Fernand Léger (1881-1955)
Fernand Léger (1881-1955)

Composition avec vase (Nature morte avec vase)

Fernand Léger (1881-1955)
Composition avec vase (Nature morte avec vase)
signed and dated 'F.LÉGER 38' (lower right); signed and dated again and titled 'F.LEGER.38 NATURE-MORTE' (on the reverse)
oil on canvas
19 5/8 x 25 ½ in. (50 x 64.8 cm.)
Painted in 1938
Galerie Paul Pétridès, Paris.
Perls Galleries, New York (1973).
Phil Warren; sale, Sotheby Parke Bernet, Inc., New York, 4 November 1982, lot 57.
The Fran and Ray Stark Foundation, Los Angeles (acquired at the above sale); sale, Sotheby's, New York, 6 May 2004, lot 137.
Acquired at the above sale by the present owner.
J. Follain, ''Fernand Léger," Cahiers d'Art, nos. 1-2, 1940, p. 24 (illustrated).
C. Zervos, Fernand Léger, Oeuvres de 1905 à 1952, Paris, 1952, p. 68 (illustrated).
G. Bauquier, Fernand Léger, Catalogue raisonné, 1938-1943, Paris, 1998, vol. VI, p. 56, no. 1007 (illustrated in color).
Miami Metropolitan Museum and Art Centers, 1978 (on loan).

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Vanessa Fusco
Vanessa Fusco

Lot Essay

During the late 1930s, Léger primarily focused on international interior design projects, and his paintings from this period often incorporate the crisp imagery that he devised for these endeavors. In 1937, he designed stage sets for the Paris Opéra and in 1938 he traveled to New York to complete a commission from Nelson A. Rockefeller to decorate his Fifth Avenue apartment. Complementing the grand scale of his major projects of 1937-1939, the artist worked through ideas in his easel-size still-life canvases to consider their application on a larger scale. He cut loose his chosen objects from the formal strictures of conventional spatial arrangement, and allowed them to float freely but inter-connectedly in space.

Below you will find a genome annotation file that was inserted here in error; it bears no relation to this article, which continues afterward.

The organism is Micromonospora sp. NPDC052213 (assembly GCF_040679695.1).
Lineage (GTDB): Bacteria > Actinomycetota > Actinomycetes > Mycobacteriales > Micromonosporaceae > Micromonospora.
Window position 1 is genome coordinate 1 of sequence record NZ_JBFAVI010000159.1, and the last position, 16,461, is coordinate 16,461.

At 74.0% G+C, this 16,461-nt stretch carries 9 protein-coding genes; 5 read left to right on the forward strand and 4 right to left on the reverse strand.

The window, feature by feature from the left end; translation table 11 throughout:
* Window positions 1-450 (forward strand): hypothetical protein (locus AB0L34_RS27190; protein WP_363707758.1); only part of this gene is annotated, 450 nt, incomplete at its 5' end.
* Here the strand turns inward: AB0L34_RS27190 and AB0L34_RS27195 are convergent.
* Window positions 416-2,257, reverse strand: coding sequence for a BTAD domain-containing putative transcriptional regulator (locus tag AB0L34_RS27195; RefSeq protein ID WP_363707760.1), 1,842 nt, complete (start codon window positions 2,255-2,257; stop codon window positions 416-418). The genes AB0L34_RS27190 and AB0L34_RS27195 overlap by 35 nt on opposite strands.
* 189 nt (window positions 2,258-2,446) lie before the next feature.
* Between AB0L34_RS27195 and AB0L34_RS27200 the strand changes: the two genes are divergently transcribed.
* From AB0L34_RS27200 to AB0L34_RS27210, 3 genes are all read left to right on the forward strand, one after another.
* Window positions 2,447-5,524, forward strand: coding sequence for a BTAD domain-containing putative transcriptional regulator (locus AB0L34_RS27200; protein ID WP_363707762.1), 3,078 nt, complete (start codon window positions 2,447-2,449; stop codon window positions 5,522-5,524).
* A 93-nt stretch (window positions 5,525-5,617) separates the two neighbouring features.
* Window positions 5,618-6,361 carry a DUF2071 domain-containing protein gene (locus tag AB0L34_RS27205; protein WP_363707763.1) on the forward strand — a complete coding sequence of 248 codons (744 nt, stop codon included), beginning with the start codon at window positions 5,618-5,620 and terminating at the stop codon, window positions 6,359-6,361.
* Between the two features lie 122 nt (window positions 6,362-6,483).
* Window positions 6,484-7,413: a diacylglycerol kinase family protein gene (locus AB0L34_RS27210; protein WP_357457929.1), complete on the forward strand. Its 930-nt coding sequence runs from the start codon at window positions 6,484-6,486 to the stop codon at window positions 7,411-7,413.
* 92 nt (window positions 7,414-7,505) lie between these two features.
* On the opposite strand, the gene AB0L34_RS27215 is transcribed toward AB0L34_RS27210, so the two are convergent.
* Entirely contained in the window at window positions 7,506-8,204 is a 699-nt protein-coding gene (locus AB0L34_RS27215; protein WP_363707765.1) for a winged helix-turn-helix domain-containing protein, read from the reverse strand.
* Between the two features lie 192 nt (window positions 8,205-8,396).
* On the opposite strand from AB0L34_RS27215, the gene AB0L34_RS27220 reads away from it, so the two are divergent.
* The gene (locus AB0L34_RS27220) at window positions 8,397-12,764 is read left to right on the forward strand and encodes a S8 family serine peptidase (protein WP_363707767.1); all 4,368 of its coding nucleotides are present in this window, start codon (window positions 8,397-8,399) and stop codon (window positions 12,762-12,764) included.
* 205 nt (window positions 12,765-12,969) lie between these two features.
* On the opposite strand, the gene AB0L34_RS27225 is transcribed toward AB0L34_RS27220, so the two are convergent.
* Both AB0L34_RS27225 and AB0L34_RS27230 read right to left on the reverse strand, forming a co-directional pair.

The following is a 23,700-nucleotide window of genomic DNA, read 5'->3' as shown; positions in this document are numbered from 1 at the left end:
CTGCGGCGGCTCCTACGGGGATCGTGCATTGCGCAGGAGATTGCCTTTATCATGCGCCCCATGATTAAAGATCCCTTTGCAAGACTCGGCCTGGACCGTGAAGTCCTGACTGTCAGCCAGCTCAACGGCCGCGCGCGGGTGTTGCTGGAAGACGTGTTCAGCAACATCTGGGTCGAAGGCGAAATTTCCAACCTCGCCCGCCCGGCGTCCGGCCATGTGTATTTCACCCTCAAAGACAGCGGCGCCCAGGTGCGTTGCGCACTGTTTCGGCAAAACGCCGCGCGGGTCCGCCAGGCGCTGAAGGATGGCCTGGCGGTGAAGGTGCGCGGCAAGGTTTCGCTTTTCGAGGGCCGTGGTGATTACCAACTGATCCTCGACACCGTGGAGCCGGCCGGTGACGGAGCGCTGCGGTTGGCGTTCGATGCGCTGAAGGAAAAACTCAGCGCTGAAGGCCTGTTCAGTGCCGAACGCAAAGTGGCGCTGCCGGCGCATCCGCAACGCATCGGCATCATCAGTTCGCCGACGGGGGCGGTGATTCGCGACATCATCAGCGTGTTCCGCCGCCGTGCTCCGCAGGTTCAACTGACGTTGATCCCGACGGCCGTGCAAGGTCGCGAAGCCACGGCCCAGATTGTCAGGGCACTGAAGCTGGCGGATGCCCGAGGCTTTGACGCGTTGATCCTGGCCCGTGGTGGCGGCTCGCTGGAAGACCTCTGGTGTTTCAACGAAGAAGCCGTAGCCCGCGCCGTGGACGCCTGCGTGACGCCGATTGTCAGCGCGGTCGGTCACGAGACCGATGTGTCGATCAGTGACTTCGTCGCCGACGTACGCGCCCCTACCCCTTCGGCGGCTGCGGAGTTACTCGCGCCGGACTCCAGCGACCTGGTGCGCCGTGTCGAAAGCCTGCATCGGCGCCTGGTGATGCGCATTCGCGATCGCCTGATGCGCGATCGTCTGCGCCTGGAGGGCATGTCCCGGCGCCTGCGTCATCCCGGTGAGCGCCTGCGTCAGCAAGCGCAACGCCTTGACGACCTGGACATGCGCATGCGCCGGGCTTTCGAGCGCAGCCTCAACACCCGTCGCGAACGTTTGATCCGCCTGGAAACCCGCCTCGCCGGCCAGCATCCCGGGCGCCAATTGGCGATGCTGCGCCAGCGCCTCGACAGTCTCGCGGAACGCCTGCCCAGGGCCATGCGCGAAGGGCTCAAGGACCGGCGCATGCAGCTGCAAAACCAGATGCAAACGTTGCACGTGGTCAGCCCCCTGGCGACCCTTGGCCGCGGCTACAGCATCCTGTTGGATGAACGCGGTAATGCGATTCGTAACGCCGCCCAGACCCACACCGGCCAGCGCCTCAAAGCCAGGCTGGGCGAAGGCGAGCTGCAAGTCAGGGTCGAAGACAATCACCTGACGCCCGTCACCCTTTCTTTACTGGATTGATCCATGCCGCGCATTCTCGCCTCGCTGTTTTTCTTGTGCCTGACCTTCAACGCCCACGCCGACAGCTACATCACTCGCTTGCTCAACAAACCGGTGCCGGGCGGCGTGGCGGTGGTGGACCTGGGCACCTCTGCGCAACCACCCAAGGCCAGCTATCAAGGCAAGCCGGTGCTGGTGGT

A typical still life arrangement juxtaposed with a large abstract, blue form, Composition avec vase defies a sense of gravity and transcends the earthbound nature of a traditional landscape or still life. Silhouetted against a white background, pieces of fruit with sprouting branches sit next to a large jug on top of a small table, which is comprised of a series of intersecting planes, which in reality could not support these objects. A long branch from one of the pieces of fruit extends and bends to the left, into the space of the large blue form. Any sense of perspective is eliminated, the flat planes floating in space and layered so that no shape is permitted to be the primary focus of the composition.
The boldness of form, line and color found in Composition avec vase have much in common with the sculptural techniques of Alexander Calder. Leger had met the American sculptor in 1930, and the two cemented a strong friendship. Leger wrote the introduction to the catalogue of an exhibition at Galerie Percier in Paris of Calder’s wire and metal sculptures the following year. The exuberant lyricism and sense of freedom in the present work can be seen as a translation of Calder’s sculptural concepts onto canvas.

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